Nobel prize: Svante Pääbo’s ancient DNA discoveries offer clues as to what makes us human

The Nobel prize in physiology or medicine for 2022 has been awarded to Svante Pääbo from the Max Planck Institute for Evolutionary Anthropology in Leipzig, Germany, “for his discoveries concerning the genomes of extinct hominins and human evolution”.

In other words, Pääbo has been awarded the prestigious prize for having sequenced the genomes of our extinct relatives, the Neanderthals and Denisovans, and for the fact that these discoveries have resulted in novel insights into human evolution.

Pääbo is widely regarded as having pioneered the field of ancient DNA, a research area dedicated to the recovery and analysis of DNA from historic and prehistoric remains.

Although Pääbo did his PhD in medical science at Uppsala University in Sweden in the early 1980s, he also studied Egyptology when he was at Uppsala. It was a logical next step that he took tools from molecular biology, garnered from his expertise in medical science, to better understand human prehistory.

Extracting DNA from ancient bones

Beginning in the 1980s, Pääbo studied ancient DNA in material ranging from mummified humans to extinct ground sloths. This work was technically challenging because ancient DNA is significantly degraded and can be contaminated.

In the decade that followed, he developed a series of methods and guidelines to recover and interpret authentic DNA and to minimise the risk of contamination from modern sources, especially from contemporary humans.

In the early 1990s, there was significant excitement in the field about the possibility of recovering DNA from dinosaurs. However, based on his knowledge on how DNA degrades over time, Pääbo remained sceptical that DNA could survive such a long time. He was later proven right.

Read more:
Six recent discoveries that have changed how we think about human origins

For many of his colleagues, it was clear that Pääbo’s goal was always to recover Neanderthal DNA. But he took his time and carefully developed the methods for recovering and authenticating ancient DNA until these methods were mature enough to accomplish this objective.

Finally, in 1997, Pääbo and his colleagues published the first Neanderthal DNA sequences. In 2010 this was followed by the entire Neanderthal genome (that is, all the genetic information stored in the DNA of one Neanderthal).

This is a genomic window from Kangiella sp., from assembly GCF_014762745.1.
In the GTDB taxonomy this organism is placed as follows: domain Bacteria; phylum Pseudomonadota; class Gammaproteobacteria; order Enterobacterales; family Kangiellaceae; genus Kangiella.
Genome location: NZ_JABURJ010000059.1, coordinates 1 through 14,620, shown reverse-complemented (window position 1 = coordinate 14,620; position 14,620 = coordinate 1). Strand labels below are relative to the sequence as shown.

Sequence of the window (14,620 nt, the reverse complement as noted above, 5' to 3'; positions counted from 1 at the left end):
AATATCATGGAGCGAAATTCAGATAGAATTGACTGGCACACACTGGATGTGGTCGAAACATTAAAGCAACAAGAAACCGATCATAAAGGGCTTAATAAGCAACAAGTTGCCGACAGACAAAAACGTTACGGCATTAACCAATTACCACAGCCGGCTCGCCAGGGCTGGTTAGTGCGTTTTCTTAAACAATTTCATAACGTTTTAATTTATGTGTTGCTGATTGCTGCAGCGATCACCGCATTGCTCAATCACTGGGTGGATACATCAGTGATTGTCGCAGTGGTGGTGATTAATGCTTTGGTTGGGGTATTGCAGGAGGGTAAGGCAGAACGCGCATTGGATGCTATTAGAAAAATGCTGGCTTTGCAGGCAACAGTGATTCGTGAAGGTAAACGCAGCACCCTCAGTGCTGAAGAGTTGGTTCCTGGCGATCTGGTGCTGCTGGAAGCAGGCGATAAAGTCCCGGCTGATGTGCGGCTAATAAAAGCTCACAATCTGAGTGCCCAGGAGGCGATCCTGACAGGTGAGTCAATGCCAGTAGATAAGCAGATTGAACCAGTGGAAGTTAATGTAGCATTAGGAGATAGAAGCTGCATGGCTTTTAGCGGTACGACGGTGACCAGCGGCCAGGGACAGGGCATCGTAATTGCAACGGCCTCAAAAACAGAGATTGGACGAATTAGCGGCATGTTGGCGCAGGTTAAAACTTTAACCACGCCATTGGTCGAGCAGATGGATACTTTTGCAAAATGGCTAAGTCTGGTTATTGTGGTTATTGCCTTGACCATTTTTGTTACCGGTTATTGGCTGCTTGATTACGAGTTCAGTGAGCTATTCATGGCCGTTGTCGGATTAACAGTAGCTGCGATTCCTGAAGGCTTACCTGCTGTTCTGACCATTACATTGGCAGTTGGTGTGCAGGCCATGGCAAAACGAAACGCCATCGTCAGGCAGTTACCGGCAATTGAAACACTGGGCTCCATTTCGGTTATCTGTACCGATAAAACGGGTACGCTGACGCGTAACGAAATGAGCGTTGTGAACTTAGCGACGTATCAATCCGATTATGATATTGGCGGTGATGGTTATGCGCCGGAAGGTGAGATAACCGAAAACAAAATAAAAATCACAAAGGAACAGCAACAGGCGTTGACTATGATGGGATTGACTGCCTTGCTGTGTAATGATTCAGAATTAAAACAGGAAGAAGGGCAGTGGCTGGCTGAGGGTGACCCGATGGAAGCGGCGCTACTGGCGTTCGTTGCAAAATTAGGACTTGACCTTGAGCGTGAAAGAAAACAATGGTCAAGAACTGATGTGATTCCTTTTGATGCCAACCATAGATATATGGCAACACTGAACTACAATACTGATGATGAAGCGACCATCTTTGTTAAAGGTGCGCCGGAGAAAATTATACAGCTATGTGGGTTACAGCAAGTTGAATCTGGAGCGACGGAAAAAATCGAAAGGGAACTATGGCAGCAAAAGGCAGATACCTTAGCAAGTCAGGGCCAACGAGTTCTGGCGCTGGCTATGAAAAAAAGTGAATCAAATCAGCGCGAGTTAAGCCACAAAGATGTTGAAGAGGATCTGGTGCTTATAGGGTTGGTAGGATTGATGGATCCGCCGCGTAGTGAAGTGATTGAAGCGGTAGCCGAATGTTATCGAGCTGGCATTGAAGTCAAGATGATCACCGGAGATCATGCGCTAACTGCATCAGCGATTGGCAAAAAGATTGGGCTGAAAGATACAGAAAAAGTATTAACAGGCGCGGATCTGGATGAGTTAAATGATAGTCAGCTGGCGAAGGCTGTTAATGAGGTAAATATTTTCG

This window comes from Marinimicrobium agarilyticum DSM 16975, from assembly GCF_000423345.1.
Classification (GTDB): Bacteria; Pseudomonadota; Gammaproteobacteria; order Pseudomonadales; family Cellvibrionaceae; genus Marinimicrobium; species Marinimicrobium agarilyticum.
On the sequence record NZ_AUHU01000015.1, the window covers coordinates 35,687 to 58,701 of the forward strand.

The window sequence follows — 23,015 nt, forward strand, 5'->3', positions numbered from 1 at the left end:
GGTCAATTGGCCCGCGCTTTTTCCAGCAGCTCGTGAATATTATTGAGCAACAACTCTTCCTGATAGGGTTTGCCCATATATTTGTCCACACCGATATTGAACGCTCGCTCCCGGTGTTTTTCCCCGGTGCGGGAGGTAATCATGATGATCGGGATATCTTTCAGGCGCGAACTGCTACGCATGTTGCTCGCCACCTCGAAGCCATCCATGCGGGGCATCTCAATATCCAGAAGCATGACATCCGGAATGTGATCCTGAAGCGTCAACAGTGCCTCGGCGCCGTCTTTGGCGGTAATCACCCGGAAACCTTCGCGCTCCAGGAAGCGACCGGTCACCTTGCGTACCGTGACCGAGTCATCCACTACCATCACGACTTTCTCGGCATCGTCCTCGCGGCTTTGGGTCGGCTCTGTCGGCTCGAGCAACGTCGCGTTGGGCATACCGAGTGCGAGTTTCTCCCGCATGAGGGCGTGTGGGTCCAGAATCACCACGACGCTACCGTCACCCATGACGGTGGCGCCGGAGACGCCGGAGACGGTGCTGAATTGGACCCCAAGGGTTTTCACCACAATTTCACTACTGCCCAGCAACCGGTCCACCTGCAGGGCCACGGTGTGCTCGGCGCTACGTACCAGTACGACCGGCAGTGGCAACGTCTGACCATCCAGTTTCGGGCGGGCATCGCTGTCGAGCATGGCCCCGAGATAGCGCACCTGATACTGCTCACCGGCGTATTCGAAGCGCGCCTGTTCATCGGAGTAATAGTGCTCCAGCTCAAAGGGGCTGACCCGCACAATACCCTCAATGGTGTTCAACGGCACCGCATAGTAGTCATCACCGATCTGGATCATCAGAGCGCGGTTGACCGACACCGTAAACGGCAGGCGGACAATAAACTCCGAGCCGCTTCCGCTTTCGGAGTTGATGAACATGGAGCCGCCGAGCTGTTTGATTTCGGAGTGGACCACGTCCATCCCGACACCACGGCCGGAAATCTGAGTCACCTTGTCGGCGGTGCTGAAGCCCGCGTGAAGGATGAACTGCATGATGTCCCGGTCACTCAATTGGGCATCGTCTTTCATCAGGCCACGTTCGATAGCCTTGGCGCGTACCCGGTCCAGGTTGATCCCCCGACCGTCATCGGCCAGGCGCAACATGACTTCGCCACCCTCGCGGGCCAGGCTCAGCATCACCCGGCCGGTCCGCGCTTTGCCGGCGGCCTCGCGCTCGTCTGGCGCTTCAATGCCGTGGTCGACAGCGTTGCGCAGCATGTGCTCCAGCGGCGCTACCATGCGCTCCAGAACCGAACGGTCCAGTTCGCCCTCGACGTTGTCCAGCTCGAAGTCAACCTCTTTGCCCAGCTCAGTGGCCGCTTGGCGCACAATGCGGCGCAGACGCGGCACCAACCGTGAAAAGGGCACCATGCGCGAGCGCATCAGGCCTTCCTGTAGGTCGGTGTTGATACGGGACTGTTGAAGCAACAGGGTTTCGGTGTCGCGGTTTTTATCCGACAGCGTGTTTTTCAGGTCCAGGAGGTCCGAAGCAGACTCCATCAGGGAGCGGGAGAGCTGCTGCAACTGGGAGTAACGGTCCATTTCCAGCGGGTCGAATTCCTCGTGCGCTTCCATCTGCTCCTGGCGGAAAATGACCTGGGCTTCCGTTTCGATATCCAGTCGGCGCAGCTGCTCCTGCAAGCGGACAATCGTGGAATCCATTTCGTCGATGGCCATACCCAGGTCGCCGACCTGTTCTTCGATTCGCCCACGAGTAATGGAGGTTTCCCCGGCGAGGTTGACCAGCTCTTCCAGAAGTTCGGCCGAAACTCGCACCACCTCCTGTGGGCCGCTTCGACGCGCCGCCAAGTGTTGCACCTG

Only a few years later, the group also published the genome from a previously unknown type of human, the Denisovans, distantly related to Neanderthals. This sequencing was based on a 40,000-year-old fragment of bone discovered in the Denisova cave in Siberia.

A depiction of a Neanderthal family wandering through the jungle.
Pääbo’s discoveries show us that gene sequences from our extinct relatives influence the physiology of modern-day humans.

By virtue of being able to compare these with human genomes, one of the most important findings of Pääbo’s work has been that many modern humans carry a small proportion of DNA from Neanderthals and Denisovans. Modern humans picked up these snippets of DNA through hybridisation, when modern and archaic humans mixed, as modern humans expanded across Eurasia during the last ice age.

For example, particular Neanderthal genes affect how our immune system reacts to infections, including COVID-19. The Denisovan version of a gene called EPAS1, meanwhile, helps people survive at high altitudes. It’s common among modern-day Tibetans.

Read more:
Neanderthals died out 40,000 years ago, but there has never been more of their DNA on Earth

At the same time, in comparing the genomes of Neanderthals and Denisovans with those of modern humans, Pääbo and his colleagues have been able to highlight genetic mutations that are not shared.
A large proportion of these are connected to how the brain develops.

By revealing genetic differences that distinguish living humans from our extinct ancestors, Pääbo’s influential discoveries provide the basis for exploring what makes us uniquely human.

The Conversation

Love Dalén receives funding from the Swedish Research Council.

Anders Götherström receives funding from the Swedish Research Council.

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